While compensation for an unpaid arbitral award is capped at the book value of the insured investment, it is not subject to the 12-to-24 month limit that applies to the lost feed-in tariff income coverage. This coverage could, in principle, cover the full value of the lost income for the full term of the power purchase agreement, subject to the compensation not exceeding the investor’s share of the book value of the project company or the overall contractual cap.
Denial of Justice
OPIC will also cover arbitration-related losses where a government successfully frustrates attempts to arbitrate a dispute. More specifically, OPIC will pay compensation if, for any six continuous months during an 18-month period during which the project company (referred to in the policy as the “Foreign Enterprise”) is attempting to avail itself of the agreed dispute resolution mechanism, the government
either (1) frustrates, obstructs, thwarts, or denies the Foreign Enterprise’s reasonable efforts to bring the Dispute Resolution Procedure to a [final award] (other than by means of defending against the Foreign Enterprise’s claims in accordance with the rules governing the Dispute Resolution Procedure), or (2) renders such reasonable efforts impossible or exceptionally hazardous to the physical safety of representatives of the Investor, the Subsidiaries, or the Foreign Enterprise.
The policy provides that the compensation will be the investor’s share of the book value of the project company, so that this coverage would only be relevant where the relevant dispute has led to “termination of the Project.” The investor would have to assign OPIC its rights against the government under the relevant project agreement. Then OPIC, or the investor on OPIC’s behalf, could continue the arbitration process or settle the dispute. Although the drafted coverage focuses on disputes that have led to termination of the project and compensation equal to the investor’s share of the project company’s book value, OPIC is open to also covering less-than-complete disaster scenarios. Such claims would be paid in exchange for an assignment to OPIC of the arbitration award.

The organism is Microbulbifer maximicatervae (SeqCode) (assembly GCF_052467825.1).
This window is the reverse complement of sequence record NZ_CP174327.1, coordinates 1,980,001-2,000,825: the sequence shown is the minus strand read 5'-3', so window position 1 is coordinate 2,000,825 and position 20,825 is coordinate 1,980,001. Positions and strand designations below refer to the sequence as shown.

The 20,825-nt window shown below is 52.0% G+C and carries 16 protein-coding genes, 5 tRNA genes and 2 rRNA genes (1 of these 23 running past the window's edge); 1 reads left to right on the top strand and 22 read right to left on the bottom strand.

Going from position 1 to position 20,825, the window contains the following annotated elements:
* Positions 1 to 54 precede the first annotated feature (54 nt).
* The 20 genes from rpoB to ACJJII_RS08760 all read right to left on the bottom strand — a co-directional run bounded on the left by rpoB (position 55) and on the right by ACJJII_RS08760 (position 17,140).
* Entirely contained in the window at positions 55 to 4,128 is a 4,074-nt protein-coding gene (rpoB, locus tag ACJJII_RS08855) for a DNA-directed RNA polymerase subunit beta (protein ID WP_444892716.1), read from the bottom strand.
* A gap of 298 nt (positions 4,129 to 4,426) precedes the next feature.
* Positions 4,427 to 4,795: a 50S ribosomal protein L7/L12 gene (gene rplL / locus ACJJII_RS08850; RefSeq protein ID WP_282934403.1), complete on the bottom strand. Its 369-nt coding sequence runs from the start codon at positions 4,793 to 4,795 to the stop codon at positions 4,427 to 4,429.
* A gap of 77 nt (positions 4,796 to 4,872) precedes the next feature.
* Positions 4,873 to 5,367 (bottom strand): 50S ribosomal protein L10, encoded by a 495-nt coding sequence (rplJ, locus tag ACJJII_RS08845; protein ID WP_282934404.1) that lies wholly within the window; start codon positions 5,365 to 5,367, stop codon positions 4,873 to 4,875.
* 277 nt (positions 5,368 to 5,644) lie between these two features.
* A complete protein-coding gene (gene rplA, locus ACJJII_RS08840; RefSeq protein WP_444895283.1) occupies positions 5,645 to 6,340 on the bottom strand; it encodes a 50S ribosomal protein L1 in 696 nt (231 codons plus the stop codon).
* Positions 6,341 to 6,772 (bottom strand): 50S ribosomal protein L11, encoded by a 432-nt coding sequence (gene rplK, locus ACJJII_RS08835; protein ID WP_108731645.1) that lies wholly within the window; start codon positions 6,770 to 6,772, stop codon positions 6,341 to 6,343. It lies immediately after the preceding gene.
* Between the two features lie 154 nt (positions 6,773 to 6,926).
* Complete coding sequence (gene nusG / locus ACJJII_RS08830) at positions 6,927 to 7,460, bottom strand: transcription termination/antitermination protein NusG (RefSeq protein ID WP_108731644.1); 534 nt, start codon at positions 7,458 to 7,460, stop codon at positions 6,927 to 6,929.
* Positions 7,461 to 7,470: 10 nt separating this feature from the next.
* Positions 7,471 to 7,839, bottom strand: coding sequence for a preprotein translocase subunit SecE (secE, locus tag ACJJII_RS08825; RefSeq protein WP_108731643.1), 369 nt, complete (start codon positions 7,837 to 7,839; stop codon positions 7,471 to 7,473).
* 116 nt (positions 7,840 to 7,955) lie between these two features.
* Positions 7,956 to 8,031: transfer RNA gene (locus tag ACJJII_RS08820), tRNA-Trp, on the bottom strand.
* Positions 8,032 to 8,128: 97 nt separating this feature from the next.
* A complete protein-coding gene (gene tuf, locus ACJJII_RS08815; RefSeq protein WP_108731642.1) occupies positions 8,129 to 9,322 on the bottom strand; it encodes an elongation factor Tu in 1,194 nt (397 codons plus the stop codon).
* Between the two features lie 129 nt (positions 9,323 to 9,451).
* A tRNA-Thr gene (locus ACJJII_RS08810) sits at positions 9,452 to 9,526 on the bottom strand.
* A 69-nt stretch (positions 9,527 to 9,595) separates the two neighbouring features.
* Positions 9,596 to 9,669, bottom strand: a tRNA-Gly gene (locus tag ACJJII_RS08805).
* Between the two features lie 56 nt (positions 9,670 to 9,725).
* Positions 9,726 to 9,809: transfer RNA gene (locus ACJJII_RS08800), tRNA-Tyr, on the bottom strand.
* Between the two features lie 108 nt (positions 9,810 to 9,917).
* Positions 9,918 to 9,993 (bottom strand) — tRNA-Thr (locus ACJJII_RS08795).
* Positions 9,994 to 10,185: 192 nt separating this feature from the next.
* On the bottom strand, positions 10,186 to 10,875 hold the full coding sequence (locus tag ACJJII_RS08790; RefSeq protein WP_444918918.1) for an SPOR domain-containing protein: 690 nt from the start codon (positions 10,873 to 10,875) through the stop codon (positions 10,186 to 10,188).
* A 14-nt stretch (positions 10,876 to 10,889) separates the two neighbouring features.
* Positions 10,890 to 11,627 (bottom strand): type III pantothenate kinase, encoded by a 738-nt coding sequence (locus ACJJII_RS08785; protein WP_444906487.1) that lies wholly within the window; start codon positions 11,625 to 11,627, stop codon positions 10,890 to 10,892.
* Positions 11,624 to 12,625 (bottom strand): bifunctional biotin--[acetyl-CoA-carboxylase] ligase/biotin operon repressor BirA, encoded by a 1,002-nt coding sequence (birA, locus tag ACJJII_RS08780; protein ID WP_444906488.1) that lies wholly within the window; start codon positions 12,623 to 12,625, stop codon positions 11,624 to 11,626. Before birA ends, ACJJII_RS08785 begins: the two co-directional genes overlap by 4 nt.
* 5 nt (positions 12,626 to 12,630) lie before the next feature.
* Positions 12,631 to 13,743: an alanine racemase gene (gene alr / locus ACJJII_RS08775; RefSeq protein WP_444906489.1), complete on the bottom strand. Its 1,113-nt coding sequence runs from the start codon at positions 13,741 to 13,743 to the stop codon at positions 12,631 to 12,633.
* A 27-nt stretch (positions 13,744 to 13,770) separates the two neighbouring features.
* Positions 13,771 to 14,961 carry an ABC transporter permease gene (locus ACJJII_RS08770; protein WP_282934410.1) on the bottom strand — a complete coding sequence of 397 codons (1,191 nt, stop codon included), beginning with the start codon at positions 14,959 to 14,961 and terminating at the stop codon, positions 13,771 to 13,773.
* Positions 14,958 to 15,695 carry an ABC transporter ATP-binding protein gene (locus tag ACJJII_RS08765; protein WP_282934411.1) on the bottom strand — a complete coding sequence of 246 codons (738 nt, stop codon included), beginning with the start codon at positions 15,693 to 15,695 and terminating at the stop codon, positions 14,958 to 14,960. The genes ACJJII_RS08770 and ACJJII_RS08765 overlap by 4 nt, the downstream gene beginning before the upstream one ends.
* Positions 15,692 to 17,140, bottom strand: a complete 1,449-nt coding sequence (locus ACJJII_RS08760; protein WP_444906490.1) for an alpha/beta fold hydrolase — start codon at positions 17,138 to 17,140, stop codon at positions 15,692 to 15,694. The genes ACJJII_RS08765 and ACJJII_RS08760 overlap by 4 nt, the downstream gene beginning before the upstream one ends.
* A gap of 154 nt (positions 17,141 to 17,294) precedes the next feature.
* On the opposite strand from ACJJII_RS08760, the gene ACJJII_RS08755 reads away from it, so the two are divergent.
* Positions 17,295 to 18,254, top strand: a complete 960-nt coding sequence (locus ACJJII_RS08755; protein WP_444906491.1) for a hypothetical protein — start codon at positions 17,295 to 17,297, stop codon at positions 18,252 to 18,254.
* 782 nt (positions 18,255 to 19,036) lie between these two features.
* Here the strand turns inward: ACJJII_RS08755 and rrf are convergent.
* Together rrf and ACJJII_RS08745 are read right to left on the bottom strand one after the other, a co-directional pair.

Exclusions and Limitations
OPIC is excused from paying under each of these coverages if
[t]he preponderant cause of the [loss] is (i) actions related to the Project, other than actions taken in the ordinary course of business, attributable to the Investor or the [project company], or the controlling equity holder of the [project company], or (ii) violations of Corrupt Practices Laws by the Investor or the [project company], or the controlling equity holder of the [project company].
OPIC is also excused from paying if the government’s actions are taken
pursuant to its lawful authority under licenses, permits, or concessions between [it] and the Investor or the [project company] in connection with the Project.
That is, if the government has the right to do what it did under project-specific contracts or other arrangements such as permits, then OPIC will not compensate the investor for the consequences of the government doing what it had every right to do.
The new feed-in tariff insurance policy expands OPIC’s traditional expropriation coverages in several ways that should be attractive to investors in renewable energy projects in emerging markets.
First, the lost feed-in tariff income coverage, which is in effect a partial expropriation coverage, is completely new and could provide projects a lifeline for survival while feed-in tariff programmatic issues are being worked out or reconsidered by the government.
Second, if the issues lead to a total meltdown of the feed-in tariff program, then investors have an assurance through multiple routes (confiscatory feed-in tariff reduction, general expropriation coverage, arbitral award default or denial of justice) that they will recover the value of their equity investments.
Third, while the draft policy does not yet include coverage for unpaid arbitral awards for less than a full taking of the project, or for frustration of the process that could lead to such awards, such expanded scope should be available to investors who seek it. Therefore, investors should be able to take comfort that, in less-than-total-disaster scenarios, they will be able to collect damages due pursuant to agreed dispute resolution mechanisms.
Finally, the fact of OPIC took the initiative to create this new coverage program suggests that prospective investors in renewable energy projects in emerging markets will find an enthusiastic partner in the US government.